Everyone loves to read the general guidelines at the front of the ICD-10 book, right? No? Well, here’s an excerpt.
“Code all documented conditions, which coexist at the time of the visit that require or affect patient care or treatment. (Do not code conditions, which no longer exist).”
Most of the articles I’ve written have focused on the first sentence in this guideline. This article will focus on the second.
“Do not code conditions which no longer exist.”
That sounds fairly straightforward, doesn’t it? If the patient had appendicitis and a surgeon removed the appendix, then the patient no longer has appendicitis. If the patient had an ankle fracture four years ago and is seen today, the patient no longer has an ankle fracture. These examples are straightforward.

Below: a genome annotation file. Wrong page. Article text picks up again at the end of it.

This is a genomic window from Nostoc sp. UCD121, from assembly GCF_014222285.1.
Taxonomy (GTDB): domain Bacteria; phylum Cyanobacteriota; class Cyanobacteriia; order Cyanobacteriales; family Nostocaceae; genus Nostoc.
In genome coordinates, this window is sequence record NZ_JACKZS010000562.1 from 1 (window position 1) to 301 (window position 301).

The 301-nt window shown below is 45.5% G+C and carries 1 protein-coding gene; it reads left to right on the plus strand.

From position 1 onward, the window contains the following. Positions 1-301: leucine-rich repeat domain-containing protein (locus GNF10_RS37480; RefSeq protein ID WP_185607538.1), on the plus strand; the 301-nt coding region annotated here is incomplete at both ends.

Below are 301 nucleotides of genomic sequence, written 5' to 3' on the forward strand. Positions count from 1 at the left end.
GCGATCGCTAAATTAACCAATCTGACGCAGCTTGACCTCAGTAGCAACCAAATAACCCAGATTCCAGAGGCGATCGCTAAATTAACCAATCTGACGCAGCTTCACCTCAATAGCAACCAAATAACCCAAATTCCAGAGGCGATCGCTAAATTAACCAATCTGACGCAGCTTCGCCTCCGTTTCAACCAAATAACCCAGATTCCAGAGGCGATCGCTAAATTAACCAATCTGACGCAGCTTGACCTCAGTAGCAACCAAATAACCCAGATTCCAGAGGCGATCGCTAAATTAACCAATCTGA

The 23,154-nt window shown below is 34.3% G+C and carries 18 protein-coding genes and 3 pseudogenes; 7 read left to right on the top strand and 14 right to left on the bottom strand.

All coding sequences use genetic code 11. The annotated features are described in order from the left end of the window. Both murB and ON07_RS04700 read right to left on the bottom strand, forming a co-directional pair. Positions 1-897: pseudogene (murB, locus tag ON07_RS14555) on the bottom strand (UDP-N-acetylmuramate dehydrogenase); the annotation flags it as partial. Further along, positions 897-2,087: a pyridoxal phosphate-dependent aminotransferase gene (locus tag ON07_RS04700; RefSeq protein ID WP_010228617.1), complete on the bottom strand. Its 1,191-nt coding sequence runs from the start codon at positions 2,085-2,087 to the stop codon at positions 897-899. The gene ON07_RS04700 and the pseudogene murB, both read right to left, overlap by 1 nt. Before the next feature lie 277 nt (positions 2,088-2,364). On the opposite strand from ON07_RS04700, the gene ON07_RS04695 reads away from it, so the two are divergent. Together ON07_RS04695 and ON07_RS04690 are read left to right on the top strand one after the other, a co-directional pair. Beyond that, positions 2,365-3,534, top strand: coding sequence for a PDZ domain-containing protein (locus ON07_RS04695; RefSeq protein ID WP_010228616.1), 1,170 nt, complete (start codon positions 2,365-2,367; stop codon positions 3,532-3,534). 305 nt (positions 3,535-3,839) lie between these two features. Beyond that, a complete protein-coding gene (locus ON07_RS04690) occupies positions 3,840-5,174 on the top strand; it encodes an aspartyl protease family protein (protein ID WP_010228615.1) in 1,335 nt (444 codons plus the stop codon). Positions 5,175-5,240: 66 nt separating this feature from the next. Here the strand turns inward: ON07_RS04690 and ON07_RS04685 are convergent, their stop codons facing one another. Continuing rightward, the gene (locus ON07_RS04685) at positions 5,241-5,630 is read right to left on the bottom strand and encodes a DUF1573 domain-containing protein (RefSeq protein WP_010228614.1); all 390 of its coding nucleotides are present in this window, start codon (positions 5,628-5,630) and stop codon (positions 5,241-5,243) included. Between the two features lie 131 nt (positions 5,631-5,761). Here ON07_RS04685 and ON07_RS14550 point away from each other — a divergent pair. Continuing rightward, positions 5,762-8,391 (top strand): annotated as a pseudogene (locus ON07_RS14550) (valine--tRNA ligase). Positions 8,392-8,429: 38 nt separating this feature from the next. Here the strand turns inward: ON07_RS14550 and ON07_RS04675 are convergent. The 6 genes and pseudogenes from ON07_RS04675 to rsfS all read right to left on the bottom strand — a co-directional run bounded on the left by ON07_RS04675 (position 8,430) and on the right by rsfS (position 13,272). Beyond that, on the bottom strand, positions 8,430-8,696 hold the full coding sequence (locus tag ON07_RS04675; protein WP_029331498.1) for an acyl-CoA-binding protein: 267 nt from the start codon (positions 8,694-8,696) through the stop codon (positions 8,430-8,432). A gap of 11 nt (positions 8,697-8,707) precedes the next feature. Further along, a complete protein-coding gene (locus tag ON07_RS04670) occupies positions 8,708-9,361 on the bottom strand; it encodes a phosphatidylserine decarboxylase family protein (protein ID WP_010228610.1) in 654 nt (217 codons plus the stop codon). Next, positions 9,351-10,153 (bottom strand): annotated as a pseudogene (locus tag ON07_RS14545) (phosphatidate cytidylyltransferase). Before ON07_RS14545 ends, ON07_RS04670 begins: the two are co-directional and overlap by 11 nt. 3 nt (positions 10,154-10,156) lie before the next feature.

There is more confusion in selecting codes for cancer surveillance visits or for patients who have had a stroke or a transient ischemic attack (TIA). In the case of stroke, selecting the incorrect code raises the risk score for that patient and for the physician’s panel of patients. Since future payments in risk contracts are based on acuity, incorrectly reporting these conditions is a compliance issue.
The CodingIntel Guide to Hierarchical Condition Categories provides a comprehensive list of HCC and Risk Adjusted Diagnosis Coding resources available on CodingIntel.